New museum intern setting her focus on reconciliation

Duane Hicks

How do local indigenous people want their stories to be told?
That’s the question the new community engagement co-ordinator at the Fort Frances Museum will be looking to answer.
Red Deer, Alta. native Laura Gosse, who began her new internship here March 5, will be spending the next year working with community partners, including First Nation communities, elders, and educators, to determine how to best tell indigenous history.
This work will include determining what format this should take, how best to market to and engage the wider community, and what outcomes to expect.
The ongoing national discussion about reconciliation makes this important work especially poignant, Gosse said.
“A lot of provinces are doing a lot of inclusion and reconciliation things,” she noted.
“In Alberta, for instance, we identify we are on Treaty #6 land, and it’s becoming very important to acknowledge that in every aspect of what we do.”
With input from stakeholders, Gosse also will develop an exhibit and related programming that will create a clearer understanding of the past, with the idea of finding a better way forward together toward reconciliation.
The travelling exhibit, “We Were Taught Differently: The Residential School Experience,” will open on the main floor at the local museum in May.
On loan from the Lake of the Woods Museum in Kenora, it tells the stories of the six residential schools in the Treaty #3 area.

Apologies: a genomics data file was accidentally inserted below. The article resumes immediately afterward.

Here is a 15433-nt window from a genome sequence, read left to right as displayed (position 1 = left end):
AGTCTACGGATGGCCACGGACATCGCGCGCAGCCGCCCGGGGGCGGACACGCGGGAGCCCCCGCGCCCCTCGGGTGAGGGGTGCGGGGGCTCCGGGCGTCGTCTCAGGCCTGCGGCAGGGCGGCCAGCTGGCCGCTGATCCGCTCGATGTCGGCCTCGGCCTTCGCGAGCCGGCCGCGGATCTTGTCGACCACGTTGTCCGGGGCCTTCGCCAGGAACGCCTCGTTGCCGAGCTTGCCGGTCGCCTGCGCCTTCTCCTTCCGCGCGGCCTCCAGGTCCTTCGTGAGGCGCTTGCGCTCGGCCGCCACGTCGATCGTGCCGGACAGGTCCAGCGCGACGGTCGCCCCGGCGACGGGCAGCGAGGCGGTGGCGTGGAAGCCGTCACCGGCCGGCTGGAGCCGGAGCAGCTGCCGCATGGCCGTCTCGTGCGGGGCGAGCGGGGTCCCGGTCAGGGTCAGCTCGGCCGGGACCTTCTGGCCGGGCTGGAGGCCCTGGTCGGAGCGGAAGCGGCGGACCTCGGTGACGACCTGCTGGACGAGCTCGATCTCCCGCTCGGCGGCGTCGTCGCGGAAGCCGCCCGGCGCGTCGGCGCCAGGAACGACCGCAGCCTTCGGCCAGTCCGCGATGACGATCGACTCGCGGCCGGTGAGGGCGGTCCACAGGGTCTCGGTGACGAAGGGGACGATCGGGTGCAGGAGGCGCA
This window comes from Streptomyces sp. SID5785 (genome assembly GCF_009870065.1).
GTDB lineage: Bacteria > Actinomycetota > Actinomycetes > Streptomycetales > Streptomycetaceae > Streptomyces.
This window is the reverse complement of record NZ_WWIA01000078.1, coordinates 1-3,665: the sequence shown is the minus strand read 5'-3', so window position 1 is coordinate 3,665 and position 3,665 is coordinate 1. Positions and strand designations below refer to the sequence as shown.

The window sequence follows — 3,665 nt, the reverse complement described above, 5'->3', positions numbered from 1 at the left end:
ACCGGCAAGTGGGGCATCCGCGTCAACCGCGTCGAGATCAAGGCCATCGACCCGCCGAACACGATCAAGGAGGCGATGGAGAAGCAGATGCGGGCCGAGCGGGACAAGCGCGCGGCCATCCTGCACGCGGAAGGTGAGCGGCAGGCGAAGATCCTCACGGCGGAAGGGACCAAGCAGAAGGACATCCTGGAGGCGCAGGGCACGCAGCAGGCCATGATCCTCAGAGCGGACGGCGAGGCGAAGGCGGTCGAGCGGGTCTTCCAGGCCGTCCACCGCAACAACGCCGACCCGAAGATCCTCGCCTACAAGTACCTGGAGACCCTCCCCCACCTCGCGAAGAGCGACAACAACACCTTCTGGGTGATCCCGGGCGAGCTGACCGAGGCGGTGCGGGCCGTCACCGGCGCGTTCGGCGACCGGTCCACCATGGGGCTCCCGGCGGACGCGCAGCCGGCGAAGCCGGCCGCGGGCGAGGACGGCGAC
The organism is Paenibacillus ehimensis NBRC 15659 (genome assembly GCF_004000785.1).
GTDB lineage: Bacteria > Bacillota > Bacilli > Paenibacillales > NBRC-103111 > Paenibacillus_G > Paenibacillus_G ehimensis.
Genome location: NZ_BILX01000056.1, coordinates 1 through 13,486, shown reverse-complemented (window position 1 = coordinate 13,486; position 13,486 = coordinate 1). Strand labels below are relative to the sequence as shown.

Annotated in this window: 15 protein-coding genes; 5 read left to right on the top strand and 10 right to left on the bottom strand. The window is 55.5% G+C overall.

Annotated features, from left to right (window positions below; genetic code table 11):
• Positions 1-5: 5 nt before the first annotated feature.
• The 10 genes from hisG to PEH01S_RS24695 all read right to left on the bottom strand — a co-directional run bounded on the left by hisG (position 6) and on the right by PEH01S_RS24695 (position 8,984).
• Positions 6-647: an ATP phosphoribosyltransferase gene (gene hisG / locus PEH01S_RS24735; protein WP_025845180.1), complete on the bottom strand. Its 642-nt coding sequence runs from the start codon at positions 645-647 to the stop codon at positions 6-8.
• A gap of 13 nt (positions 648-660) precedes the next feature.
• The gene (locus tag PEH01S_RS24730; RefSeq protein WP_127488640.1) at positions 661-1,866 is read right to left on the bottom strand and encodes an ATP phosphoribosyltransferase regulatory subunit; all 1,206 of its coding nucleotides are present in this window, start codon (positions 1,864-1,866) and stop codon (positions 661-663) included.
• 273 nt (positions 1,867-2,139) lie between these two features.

But a second related exhibit upstairs will offer a focused look at the school that operated as Ste. Marguerite’s here from 1906 until 1962, and then as the Fort Frances Indian Residential School until it closed in 1974.
This exhibit will be on display from May through August.
Gosse just finished up her B.Sc. in archaeology and geography at University of Lethbridge in December. Prior to her work on her archaeology degree, she got a degree in psychology from the University of Calgary.
“I chose to do this because I have always really loved history,” she noted.
“I have worked as a field archaeologist while I’ve been in school and while I do love excavating, I also love teaching people and being able to interact with artifacts–and not just digging them up out of the ground,” she added.
“And coming home clean is nice, too,” she laughed.
While she loves being outdoors, Gosse equally loves to share history and get people engaged.
“If I can get someone to see something in a slightly different way that they didn’t consider before, I think I’ve done my job well,” she reasoned.
While she’s only been here a short time, Gosse’s impression of the community has been overwhelmingly positive.
“I love how friendly everyone is,” she remarked. “I am really enjoying so far the small-town vibe.
“I love how everyone is open and willing and helpful,” Gosse added. “And I really am feeling I’m part of the community only being here for a few days.
“So I am really enjoying that aspect of it.”
Gosse said she’s looking forward to meeting more area residents and welcomed everyone to drop by the museum.
“Feel free to come visit me,” she urged. “I’d love to get to know everyone in the community.
“I’d love to learn more about, and just be part of, the community here.”

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